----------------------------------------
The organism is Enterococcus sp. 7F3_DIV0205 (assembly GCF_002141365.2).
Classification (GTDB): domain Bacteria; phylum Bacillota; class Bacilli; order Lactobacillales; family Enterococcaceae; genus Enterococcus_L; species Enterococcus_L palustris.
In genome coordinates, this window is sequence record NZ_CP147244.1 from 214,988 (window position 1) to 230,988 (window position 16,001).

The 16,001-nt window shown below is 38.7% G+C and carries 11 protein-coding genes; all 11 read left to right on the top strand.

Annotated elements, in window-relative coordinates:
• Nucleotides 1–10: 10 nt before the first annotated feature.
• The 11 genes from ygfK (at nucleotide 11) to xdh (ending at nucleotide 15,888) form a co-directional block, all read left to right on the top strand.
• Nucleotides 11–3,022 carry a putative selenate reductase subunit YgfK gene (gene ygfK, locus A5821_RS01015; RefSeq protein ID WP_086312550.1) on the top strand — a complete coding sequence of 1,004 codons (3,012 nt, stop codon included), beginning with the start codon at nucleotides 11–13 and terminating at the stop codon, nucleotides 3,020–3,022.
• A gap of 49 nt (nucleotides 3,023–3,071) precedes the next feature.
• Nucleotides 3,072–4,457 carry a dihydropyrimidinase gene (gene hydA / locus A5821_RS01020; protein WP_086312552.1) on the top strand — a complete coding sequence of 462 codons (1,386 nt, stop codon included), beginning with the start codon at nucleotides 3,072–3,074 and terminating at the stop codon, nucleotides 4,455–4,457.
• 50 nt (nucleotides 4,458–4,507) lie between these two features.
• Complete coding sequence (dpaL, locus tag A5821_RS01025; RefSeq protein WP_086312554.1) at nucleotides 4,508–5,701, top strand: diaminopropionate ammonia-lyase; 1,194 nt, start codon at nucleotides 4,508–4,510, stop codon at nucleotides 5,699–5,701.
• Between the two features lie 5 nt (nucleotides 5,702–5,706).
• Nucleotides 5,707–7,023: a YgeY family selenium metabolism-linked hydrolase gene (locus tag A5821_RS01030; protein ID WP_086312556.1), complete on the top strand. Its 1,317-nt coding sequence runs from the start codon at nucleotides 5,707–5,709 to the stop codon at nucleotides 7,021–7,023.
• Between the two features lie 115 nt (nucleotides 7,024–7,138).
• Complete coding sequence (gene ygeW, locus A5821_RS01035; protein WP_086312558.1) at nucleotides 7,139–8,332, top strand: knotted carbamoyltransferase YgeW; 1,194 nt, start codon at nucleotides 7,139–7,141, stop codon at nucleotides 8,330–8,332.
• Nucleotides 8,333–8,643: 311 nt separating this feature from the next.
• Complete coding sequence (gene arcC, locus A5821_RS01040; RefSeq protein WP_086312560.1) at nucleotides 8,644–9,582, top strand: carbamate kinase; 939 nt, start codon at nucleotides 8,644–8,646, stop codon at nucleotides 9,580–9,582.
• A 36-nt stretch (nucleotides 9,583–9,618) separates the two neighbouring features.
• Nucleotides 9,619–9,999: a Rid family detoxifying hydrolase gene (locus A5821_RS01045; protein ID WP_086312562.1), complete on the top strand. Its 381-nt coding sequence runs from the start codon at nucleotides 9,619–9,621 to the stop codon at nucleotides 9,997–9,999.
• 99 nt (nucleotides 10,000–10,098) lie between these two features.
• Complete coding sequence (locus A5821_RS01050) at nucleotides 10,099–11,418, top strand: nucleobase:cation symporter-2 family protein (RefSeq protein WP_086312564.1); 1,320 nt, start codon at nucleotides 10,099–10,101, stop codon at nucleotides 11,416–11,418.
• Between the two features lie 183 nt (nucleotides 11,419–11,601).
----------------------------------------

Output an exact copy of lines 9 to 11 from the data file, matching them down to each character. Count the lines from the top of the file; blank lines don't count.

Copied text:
• A gap of 49 nt (nucleotides 3,023–3,071) precedes the next feature.
• Nucleotides 3,072–4,457 carry a dihydropyrimidinase gene (gene hydA / locus A5821_RS01020; protein WP_086312552.1) on the top strand — a complete coding sequence of 462 codons (1,386 nt, stop codon included), beginning with the start codon at nucleotides 3,072–3,074 and terminating at the stop codon, nucleotides 4,455–4,457.
• 50 nt (nucleotides 4,458–4,507) lie between these two features.